Filed under: Nature writing
In a flattering post that takes up the ideas I went into here, Back40 draws our attention to Sick of nature, an essay on nature writing and its problems by the author David Gessner (his website) in which he lets off considerable, amusing and thought provoking steam about his craft/calling/curse/whatever
I AM SICK of nature. Sick of trees, sick of birds, sick of the ocean. It’s been almost four years now, four years of sitting quietly in my study and sipping tea and contemplating the migratory patterns of the semipalmated plover. Four years of writing essays praised as “quiet” by quiet magazines. Four years of having neighborhood children ask their fathers why the man down the street comes to the post office dressed in his pajamas (“Doesn’t he work, Daddy?”) or having those same fathers wonder why, when the man actually does dress, he dons the eccentric costume of an English bird watcher, complete with binoculars. And finally, four years of being constrained by the gentle straightjacket of the nature-writing genre; that is, four years of writing about the world without being able to use the earthier names for excrement (while talking a lot of scat).
Worse still, it’s been four years of living within a literary form that, for all its wonder and beauty, can be a little like going to Sunday School. A strange Sunday School where I alternate between sitting in the pews (reading nature) and standing at the pulpit (writing nature). And not only do I preach from my pulpit, I preach to the converted. After all, who reads nature books?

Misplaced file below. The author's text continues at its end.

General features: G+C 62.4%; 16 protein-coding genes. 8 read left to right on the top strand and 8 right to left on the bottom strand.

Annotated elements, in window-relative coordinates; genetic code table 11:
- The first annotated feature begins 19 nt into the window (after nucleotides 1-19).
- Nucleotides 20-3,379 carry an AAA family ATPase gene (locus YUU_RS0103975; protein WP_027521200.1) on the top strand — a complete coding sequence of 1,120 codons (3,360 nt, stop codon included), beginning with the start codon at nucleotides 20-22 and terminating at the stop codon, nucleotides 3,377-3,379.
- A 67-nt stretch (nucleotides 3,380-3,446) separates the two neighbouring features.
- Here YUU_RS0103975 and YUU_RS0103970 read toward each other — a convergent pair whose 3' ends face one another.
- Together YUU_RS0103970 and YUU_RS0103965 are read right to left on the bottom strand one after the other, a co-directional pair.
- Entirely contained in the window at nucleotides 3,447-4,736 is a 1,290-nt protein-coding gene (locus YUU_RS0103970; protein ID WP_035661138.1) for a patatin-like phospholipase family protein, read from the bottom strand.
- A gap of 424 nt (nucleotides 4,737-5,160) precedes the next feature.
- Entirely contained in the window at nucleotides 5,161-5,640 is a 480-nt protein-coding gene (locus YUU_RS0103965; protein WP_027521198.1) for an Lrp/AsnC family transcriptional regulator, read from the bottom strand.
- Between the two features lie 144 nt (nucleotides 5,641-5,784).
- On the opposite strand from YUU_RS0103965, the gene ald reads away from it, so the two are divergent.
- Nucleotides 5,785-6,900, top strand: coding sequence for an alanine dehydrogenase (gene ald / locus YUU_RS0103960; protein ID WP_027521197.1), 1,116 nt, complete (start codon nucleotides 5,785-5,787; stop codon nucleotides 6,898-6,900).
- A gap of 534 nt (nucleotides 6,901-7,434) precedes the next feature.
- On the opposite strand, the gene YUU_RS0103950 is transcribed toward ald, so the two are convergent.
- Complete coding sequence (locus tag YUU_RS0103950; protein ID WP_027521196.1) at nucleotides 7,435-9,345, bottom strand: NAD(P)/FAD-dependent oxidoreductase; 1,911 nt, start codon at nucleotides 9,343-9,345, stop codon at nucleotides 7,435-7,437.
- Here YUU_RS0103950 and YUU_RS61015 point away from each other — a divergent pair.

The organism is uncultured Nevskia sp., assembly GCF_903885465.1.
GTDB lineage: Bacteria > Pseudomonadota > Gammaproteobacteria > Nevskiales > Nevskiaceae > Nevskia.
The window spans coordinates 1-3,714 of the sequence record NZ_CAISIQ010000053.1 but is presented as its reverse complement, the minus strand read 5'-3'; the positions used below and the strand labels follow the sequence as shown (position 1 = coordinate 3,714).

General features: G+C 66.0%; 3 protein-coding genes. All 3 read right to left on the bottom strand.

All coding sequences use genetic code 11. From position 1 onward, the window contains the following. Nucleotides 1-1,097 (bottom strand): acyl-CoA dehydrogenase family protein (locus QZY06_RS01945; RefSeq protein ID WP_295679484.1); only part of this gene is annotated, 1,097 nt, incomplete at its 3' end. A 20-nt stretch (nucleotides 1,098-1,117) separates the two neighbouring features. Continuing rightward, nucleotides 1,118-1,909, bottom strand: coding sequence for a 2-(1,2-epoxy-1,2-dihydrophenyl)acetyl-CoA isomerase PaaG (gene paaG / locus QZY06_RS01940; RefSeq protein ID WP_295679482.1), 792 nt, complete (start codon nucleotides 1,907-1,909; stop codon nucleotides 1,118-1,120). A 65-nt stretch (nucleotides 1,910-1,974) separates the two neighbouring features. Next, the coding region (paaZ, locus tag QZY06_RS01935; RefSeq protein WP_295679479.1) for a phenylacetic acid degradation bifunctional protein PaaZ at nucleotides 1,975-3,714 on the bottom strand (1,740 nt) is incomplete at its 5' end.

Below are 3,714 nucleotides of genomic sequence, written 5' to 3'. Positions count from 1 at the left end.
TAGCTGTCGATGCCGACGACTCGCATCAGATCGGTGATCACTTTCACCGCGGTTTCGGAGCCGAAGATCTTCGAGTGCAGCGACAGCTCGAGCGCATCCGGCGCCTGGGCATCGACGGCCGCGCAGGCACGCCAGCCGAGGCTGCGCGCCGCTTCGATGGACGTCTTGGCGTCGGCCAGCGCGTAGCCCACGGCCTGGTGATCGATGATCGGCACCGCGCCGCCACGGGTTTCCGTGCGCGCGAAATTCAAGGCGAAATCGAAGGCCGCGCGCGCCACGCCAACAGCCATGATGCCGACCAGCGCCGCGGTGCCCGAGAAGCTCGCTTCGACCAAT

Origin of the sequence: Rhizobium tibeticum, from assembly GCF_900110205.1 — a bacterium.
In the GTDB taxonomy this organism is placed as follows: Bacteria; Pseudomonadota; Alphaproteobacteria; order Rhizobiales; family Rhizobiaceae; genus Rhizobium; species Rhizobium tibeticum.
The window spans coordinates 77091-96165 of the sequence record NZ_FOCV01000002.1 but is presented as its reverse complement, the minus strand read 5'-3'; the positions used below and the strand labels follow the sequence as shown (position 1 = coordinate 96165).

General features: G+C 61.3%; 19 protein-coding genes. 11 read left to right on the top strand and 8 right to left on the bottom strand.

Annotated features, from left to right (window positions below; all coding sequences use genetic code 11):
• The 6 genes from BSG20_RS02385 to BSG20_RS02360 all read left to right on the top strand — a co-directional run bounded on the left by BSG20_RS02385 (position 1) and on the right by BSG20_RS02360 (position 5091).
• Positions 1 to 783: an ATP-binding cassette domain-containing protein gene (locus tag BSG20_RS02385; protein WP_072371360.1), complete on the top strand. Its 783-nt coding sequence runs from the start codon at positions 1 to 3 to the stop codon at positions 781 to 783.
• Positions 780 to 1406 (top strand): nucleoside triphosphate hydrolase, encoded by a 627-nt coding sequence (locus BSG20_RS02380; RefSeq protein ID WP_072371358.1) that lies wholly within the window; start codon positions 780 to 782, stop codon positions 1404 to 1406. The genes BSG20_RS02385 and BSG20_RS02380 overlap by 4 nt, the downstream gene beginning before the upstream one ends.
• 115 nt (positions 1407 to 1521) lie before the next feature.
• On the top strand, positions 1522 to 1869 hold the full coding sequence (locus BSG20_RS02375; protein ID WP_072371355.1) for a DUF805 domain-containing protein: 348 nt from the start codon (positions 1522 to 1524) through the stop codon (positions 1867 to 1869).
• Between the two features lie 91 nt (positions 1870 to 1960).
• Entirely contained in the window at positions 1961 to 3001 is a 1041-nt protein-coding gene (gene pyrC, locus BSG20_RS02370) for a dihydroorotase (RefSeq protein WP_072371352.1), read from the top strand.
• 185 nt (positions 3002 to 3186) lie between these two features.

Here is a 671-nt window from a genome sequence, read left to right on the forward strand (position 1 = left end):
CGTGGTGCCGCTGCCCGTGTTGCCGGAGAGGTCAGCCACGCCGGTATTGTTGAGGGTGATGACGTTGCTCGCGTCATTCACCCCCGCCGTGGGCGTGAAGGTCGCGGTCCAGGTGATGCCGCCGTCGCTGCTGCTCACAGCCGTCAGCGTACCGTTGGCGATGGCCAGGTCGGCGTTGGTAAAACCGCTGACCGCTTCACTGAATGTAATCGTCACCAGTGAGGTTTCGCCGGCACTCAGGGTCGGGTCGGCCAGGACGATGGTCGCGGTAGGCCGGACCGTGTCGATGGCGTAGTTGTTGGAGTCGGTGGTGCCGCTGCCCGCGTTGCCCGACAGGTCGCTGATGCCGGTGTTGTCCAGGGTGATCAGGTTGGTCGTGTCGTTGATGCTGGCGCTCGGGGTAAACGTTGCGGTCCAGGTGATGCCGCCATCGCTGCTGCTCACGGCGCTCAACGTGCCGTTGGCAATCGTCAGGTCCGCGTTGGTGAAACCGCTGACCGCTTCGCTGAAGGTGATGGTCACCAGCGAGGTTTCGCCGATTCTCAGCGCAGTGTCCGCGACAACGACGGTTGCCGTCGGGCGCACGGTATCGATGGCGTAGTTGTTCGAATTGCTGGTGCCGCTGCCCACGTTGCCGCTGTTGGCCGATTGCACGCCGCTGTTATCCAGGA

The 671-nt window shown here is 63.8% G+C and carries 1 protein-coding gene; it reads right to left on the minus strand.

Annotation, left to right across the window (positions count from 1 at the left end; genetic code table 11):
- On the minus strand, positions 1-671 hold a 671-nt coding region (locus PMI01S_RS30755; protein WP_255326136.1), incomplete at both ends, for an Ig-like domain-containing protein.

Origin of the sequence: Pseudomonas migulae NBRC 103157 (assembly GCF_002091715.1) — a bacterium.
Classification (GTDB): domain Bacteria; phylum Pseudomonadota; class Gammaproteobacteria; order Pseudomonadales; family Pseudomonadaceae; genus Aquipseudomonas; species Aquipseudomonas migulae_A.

Gessner goes on to discuss Thoreau‘s Walden and Abbey‘s Desert Solitaire (which should have been a bigger influence on Mapping Mars than it was) with an insightful eye and a great turn of phrase, before concluding thus:
The best writing in this genre is not really “nature writing” anyway but human writing that just happens to take place in nature. And the reason we are still talking about “Walden” 150 years later is as much for the personal story as the pastoral one: a single human being, wrestling mightily with himself, trying to figure out how best to live during his brief time on earth, and, not least of all, a human being who has the nerve, talent, and raw ambition to put that wrestling match on display on the printed page. The human spilling over into the wild, the wild informing the human; the two always intermingling. There’s something to celebrate.
Meanwhile at Back40 our host, who works the land for a living, talks about the local and global.
Though I am in fact rooted in particular land, fully engaged in a specific place, it is global in Oliver’s sense. I have long seen it this way too. It isn’t only the carbon but also the nitrates, synthesized in electrical storms and that falls in rain, and other minerals that fall from the dusty skies, carried across the Pacific from China on high altitude wind currents, as well as the things I put on that land – everything from Dutch grass seeds to British cattle genes via New Zealand. Even the weeds are immigrants from every continent – as am I.
I prize a vision of natural systems that explicitly acknowledges all of this in dynamic relationship. To truly see it you need to somehow split your focus to include the micro and macro, the very far and the very near, the past, present and future, all at once. It’s hard to do, but worth the effort I think.
That last bit is my point exactly.
1 Comment so far
Leave a comment